This new phenomenon would also lead to the construction of bombs, and it is conceivable--though much less certain--that extremely powerful bombs of a new type may thus be constructed. A single bomb of this type, carried by boat and exploded in a port, might very well destroy the whole port together with some of the surrounding territory. However, such bombs might very well prove to be too heavy for transportation by air."
That letter is courtesy of the White Sands Missile Range web site, http://www.wsmr.army.mil/. My photos were taken on a chilly, windy, overcast day. Considering the subject matter, perhaps a gloomy day was more appropriate than a pretty one. Here's a look at the site today:
Fast forward three years after the test. Here's an excerpt from a letter written by General Hoyt Vandenberg to General Curtis LeMay:
"At this moment, when you are taking over the Strategic Air Command, I think it desirable and necessary to indicate to you my views as to your most immediate and most pressing responsibilities. You fully realize that all Air Force plans and programs are built around the primary consideration that we shall at the outset of any future war be required, as a first charge upon our resources, to deliver within the minimum period of time the most crushing atomic offensive we can possibly mount. I personally feel that the successful accomplishment of this task is not only our best hope for early victory but also essential in the long run to avert eventual defeat. I believe it is also generally accepted, at least by our most farsighted statesmen, that our capability to deliver such an offensive is likewise the greatest deterrent to aggression that exists today."
That letter is courtesy of the Air Force Historical Research Agency (For the entire document as a .PDF file, click here.) It was originally classified Top Secret and was declassified in 1979 (when yours truly was an airman first class stationed at a SAC bomber base). I think the Einstein and Vandenberg letters offer better contextual bookends to the Trinity explosion than anything I could write.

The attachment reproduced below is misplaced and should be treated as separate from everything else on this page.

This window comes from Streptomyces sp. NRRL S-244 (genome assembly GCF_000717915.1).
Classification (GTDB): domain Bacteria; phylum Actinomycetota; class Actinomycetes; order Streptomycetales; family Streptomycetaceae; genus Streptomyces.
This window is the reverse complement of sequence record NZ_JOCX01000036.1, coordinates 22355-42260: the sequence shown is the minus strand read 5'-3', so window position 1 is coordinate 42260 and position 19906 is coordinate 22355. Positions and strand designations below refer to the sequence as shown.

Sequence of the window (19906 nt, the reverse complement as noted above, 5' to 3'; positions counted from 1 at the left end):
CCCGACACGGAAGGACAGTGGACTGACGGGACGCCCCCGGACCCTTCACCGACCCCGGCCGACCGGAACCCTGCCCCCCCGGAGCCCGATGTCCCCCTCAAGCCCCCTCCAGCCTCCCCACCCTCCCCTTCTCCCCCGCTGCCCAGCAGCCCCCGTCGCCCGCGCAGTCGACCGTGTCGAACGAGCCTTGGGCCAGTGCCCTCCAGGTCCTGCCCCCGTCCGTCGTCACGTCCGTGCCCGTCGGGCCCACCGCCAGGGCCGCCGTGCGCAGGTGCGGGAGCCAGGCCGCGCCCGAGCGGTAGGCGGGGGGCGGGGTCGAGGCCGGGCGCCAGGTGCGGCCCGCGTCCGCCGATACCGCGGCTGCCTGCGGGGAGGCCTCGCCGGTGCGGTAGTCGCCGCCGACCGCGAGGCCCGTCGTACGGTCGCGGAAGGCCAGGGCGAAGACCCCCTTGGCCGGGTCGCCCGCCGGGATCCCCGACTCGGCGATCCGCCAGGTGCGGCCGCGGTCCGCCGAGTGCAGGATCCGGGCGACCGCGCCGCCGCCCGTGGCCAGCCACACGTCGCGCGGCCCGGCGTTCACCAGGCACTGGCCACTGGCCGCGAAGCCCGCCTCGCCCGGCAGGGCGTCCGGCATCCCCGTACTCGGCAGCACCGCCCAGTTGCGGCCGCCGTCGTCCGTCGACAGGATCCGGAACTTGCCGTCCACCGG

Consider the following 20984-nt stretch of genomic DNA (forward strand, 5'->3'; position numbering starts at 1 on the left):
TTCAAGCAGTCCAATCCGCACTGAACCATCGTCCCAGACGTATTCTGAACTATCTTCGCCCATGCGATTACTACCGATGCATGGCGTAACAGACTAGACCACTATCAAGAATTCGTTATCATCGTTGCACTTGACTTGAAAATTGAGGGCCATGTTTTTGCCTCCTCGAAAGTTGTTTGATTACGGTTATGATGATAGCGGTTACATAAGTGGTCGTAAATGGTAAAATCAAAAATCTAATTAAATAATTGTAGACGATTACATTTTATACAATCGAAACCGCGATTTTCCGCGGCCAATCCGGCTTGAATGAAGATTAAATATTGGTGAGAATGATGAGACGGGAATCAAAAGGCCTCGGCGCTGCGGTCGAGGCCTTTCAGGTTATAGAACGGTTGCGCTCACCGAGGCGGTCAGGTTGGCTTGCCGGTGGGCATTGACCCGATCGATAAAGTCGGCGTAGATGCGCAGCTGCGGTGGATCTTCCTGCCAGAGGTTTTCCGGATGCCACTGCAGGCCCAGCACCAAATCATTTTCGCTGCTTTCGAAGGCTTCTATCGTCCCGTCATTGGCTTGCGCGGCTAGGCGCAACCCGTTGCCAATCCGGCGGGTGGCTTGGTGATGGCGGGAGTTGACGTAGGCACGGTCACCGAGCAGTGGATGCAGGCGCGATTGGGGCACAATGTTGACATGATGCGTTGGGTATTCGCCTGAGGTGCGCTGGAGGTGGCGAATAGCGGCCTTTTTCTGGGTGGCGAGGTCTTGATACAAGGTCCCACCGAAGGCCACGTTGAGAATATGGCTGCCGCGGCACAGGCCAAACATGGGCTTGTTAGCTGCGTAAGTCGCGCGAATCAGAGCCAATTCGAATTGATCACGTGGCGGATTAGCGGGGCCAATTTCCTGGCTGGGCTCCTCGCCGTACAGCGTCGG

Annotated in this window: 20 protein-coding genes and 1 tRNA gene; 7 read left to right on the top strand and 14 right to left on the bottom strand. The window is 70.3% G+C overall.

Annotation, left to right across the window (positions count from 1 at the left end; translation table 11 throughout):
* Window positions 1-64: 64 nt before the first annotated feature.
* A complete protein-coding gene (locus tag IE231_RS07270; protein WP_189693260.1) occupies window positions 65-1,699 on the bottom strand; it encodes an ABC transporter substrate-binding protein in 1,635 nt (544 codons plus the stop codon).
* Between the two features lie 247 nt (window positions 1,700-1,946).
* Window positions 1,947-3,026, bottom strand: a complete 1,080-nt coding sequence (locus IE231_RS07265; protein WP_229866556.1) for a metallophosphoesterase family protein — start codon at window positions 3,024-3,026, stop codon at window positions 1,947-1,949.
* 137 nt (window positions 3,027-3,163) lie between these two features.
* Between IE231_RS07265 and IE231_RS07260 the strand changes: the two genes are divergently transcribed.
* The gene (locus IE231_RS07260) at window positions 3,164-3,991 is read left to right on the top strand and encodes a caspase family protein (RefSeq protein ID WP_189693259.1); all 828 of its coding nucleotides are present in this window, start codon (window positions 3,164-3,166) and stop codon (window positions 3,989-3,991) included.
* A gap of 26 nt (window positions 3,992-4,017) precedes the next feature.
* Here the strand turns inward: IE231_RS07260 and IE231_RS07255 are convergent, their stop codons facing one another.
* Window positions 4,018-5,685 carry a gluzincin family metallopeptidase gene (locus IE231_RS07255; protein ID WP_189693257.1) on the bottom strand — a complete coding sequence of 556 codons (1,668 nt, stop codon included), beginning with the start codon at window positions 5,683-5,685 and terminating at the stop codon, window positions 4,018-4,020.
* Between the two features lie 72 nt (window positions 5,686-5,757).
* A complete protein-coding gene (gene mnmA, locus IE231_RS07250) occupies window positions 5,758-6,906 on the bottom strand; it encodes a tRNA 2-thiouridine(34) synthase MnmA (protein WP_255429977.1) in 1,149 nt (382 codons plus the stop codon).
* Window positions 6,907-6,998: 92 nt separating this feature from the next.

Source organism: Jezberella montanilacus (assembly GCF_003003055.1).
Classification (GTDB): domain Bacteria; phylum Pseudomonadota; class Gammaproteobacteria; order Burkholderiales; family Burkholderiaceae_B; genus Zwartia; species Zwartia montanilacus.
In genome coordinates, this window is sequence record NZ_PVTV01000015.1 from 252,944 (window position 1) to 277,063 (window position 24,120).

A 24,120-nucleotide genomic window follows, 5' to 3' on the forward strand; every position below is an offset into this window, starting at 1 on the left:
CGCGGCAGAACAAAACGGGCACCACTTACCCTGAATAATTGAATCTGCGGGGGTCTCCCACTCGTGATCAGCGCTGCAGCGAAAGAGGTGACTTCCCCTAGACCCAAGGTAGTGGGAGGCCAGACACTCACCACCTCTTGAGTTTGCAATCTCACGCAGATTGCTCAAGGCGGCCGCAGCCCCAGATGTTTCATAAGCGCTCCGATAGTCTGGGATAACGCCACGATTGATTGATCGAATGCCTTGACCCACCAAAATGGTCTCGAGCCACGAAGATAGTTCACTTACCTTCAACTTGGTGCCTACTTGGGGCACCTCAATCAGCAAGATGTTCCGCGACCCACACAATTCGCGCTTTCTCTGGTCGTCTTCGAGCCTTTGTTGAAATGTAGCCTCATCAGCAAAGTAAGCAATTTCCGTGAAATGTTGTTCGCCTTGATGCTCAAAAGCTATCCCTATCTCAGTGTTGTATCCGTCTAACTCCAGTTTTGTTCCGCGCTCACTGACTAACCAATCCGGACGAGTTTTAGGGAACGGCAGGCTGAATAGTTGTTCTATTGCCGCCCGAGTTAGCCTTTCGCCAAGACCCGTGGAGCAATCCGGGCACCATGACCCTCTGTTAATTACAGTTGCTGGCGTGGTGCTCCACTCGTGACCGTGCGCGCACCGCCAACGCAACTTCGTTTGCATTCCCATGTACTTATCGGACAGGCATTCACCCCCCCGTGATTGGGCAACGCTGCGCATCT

When I departed WSMR, I backtracked east to Roswell, then headed south.
Early in W.W.II, Artesia, New Mexico, was home to a civilian contract glider school operated for the AAF by Big Spring Flying Service. Later in the war the airfield served as an auxiliary field to Roswell AAFld. Known then and now as Artesia Municipal Airport, it is located at 32-51-05, 104-28-00.
Heading further south past Carlsbad, New Mexico, I found the former Carlsbad Army Air Field, 32-21, 104-16. Two hangars remain from W.W.II.
I was doing good on time and daylight, so I pressed on to the east, hoping to make Hobbs, New Mexico before nightfall. Just west of town, I took a quick look at Hobbs Auxiliary Field #6, 32-41-20, 103-12-50. There is a W.W.II hangar standing, but I'm told that author Lou Thole determined it was moved there after the war from Hobbs AAFld (later, AFB).
My next stop was another decade-later revisit, and there has been much destruction (oops, I mean redevelopment) of the former Hobbs AFB, 32-46-30, 103-11-30. I did see a couple of the same munitions storage igloos that I photographed in 1997. I stopped for the night in Hobbs, having covered 541 miles in 11.5 hours.
Sunday, 8 Apr 2007
I looked for the former W.W.II carbon black plant near Seagraves at 32-55-35, 102-37-00. Known to the Defense Plant Corporation as Plancor 2316, the plant buildings are long gone and the land is used for farming.
I had plenty of time for the drive home, so I detoured to find a couple of active Air Force sites. I managed to find the Draw Emitter Site and the Hermleigh Emitter Site. Both are Mini-MUTES sites, supporting the Lonestar Snyder Electronic Scoring Site.
After that, I just headed south to intercept I-20, and cruised on home. The day's drive was 487 miles, in 7.75 hours. This trip was a total of 1,624 miles.